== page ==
‘A To B’, ostensibly about a dream, also mentions similar period insights, though doesn’t go so far as to point out that government press releases told media outlets to concentrate on poor countries and their decrepit hospital systems for affect, hence Italy, Brazil, India dominated. Don Giuseppe Berardelli points out their lack of proper (and one would think basic) elements such as data-keeping while involving a septarian. A parable of working class life (Hildegard of Bingo) is a real rib-tickler, very Bennett-like with great rhymes, and characters such as “the cops who kept all the stash”, as they do, while no one there “could anticipate that a piece of slate / Would decapitate the Mayor”.

    The Proper Folk Tradition is an almost cruel dig at that hobby, while Tiger’s Tale looks at a popular American television show hosting the Duke and Duchess of Sussex (whoever they are) arraigned before the “powerless sheep” (ditto). The slipperiness of concepts called truth, especially in this media-power age, feature in two songs (Deadly Nightshade — “has it descended on everyone? —and Immaculate Deception, with Cancel Culture seemingly predicted by J.S. Mill 150 years ago). The finale was inspired by Bob Monkhouse’s “In show business sincerity is everything. If you can fake that you’ve got it made”, though I heard it was first (or adapted) by an American media mogul. The ironic title ‘I’m Sorry’ with its closing line superbly sums up this release.

    In some topics he-of-the-schoolboy-nickname cuts through the fake news and bare faced lies that now is mainstream media; it would be roaring to see this characteristic expanded subject-wise. He has been rightly compared in a website ( to the satirical writer Jonathan Swift, and I think we can add the great Austrian writer Karl Kraus or French pamphleteer Leon Bloy without the apocalyptic religion. After a brace of albums in the preceding century, we can enjoy at least a dozen in this one, alongside electronic work as Simfonica, a musical about Warhol co-written with Steve Clayton of Tractor fame, and countless reissues across Europe and Japan (perhaps the tag John Trevor, used on a Dandelion sampler, is dormant now—unless perhaps in a band format?).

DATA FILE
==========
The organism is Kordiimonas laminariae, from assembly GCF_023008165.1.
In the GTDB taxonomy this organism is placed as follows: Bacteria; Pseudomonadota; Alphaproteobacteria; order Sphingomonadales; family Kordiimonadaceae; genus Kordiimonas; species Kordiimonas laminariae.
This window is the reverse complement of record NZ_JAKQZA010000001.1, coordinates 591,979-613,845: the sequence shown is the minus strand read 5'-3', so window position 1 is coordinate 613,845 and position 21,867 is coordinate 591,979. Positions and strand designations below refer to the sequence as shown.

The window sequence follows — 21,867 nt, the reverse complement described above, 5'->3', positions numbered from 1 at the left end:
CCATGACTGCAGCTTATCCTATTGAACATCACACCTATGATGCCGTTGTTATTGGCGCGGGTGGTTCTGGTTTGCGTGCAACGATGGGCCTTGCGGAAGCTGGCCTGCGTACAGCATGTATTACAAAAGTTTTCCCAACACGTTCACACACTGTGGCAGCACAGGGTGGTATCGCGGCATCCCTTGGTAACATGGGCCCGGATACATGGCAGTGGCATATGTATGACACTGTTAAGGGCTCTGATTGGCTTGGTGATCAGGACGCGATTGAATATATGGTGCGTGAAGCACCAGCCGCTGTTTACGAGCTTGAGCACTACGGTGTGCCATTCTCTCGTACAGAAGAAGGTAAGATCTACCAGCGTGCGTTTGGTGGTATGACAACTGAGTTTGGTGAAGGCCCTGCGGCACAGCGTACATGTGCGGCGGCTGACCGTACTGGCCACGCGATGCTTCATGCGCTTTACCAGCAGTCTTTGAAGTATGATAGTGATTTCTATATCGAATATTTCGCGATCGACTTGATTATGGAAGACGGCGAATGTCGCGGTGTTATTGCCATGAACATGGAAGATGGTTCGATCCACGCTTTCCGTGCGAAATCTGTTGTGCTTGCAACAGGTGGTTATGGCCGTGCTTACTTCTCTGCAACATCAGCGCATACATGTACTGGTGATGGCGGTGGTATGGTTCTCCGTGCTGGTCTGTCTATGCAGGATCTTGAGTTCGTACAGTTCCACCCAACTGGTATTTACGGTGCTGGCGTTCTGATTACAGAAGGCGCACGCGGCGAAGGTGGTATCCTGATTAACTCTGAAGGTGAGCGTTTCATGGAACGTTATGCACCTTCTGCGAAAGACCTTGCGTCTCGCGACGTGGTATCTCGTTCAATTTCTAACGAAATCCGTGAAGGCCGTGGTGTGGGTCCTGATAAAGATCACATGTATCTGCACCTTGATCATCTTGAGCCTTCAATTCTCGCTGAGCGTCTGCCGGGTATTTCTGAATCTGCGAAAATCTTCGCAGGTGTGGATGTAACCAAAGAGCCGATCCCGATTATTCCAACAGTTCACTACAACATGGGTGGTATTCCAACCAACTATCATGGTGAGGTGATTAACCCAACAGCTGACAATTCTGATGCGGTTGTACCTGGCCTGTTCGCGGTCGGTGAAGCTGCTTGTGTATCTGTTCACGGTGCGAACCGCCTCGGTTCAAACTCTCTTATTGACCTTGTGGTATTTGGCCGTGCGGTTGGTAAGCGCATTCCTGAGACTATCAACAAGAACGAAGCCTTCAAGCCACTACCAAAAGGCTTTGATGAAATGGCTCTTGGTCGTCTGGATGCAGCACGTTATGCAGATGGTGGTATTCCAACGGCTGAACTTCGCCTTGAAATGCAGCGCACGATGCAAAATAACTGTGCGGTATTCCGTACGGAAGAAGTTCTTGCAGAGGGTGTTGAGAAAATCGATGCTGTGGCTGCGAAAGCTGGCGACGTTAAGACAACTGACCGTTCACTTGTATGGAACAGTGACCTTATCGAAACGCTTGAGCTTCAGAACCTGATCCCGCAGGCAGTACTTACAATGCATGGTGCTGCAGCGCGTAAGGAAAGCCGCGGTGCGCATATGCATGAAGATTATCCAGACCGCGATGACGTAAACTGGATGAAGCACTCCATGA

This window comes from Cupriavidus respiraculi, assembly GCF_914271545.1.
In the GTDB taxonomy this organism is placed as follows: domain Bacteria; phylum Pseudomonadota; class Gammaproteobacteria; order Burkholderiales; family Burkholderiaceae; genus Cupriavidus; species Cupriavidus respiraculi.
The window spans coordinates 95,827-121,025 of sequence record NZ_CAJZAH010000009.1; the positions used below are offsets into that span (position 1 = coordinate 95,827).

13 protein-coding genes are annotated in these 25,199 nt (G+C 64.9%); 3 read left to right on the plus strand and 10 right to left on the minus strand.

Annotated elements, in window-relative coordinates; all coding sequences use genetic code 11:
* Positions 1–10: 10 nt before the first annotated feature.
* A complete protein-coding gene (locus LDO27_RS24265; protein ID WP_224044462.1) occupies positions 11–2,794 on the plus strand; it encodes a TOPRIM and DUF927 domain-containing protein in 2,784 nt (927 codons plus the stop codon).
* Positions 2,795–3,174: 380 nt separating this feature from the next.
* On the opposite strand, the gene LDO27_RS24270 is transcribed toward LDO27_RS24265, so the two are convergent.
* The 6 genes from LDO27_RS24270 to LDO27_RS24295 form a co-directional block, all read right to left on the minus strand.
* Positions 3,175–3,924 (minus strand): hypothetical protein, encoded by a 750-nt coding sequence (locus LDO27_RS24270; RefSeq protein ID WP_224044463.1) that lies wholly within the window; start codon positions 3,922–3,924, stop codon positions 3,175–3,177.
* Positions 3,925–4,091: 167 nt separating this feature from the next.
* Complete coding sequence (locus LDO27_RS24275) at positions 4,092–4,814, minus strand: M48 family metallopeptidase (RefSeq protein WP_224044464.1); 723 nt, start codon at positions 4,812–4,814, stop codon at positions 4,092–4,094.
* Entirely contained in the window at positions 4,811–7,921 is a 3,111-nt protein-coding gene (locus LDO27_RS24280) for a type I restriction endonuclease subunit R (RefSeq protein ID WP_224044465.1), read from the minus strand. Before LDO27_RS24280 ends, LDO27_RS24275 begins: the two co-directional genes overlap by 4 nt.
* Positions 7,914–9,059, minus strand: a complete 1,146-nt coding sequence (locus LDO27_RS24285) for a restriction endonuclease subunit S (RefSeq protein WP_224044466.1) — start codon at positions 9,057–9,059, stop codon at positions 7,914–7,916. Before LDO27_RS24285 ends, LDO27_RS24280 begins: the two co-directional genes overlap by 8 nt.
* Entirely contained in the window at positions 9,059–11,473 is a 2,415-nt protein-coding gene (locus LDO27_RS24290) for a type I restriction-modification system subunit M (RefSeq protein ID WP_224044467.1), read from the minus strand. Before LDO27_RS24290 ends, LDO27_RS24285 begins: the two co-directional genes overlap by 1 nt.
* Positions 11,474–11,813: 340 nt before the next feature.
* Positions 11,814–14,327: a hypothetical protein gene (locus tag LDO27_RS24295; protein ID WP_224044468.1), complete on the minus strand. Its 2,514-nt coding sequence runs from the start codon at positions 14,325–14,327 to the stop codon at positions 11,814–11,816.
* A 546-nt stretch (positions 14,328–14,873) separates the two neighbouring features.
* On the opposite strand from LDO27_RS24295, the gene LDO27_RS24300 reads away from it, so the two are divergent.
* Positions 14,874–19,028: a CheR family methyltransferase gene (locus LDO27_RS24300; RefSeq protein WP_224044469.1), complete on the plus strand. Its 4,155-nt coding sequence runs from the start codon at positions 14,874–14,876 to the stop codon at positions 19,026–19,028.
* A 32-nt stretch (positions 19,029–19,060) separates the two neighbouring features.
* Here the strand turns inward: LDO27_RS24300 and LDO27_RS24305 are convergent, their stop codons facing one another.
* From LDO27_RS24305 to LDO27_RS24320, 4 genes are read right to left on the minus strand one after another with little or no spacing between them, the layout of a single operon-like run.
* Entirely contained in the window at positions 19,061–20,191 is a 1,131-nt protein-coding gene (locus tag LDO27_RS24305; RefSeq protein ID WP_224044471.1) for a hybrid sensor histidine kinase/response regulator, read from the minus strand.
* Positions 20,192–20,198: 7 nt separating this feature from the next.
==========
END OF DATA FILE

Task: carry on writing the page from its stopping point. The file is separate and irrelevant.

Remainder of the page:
And another vinyl reissue has been added to many others, this time on heavy quality via Trading Places (Italy), who have followed their debut edition with his second album on Dandelion Records, Creation when the band Tractor added some beautiful noise in 1971. A bonus track, which has wrong information on its back cover, is his contribution to Dandelion’s sampler under the nom de plume John Trevor, a second take of the delicious Sky Dance.

    Cherry Red’s new recording is out on various download/streaming platforms including via his own website among others. Be careful music-lovers, there are bootlegs doing the rounds as well from East Europe. The internet lists him as ‘Beau guitarist’, though he’s more than that as a Swiftian lyricist oscillating between cutting satire, incisive poetry and stark beauty. It’s as if one picks up a book just for entertainment but soon realizes it is in fact a tightly focused epic that absorbs us while awaiting the sequel.

    Brian R. Banks

    Beau – ‘Al Killem’s Final Show’ (Cherry Red Records)

    Beau – ‘The Magic Of Public Relations’ (2020)

    Beau – ‘Damascus Road’ (2019)

    Beau – ‘Rattle the Asylum Bars’ (2018)

    Simfonica – ‘Letters In Time’ (2017)

    Beau – ‘When Butterflies Scream’ (2017)

    Simfonica – ‘Song of the Volcanoes’ (2016)

    Beau | Interview with Trevor Midgley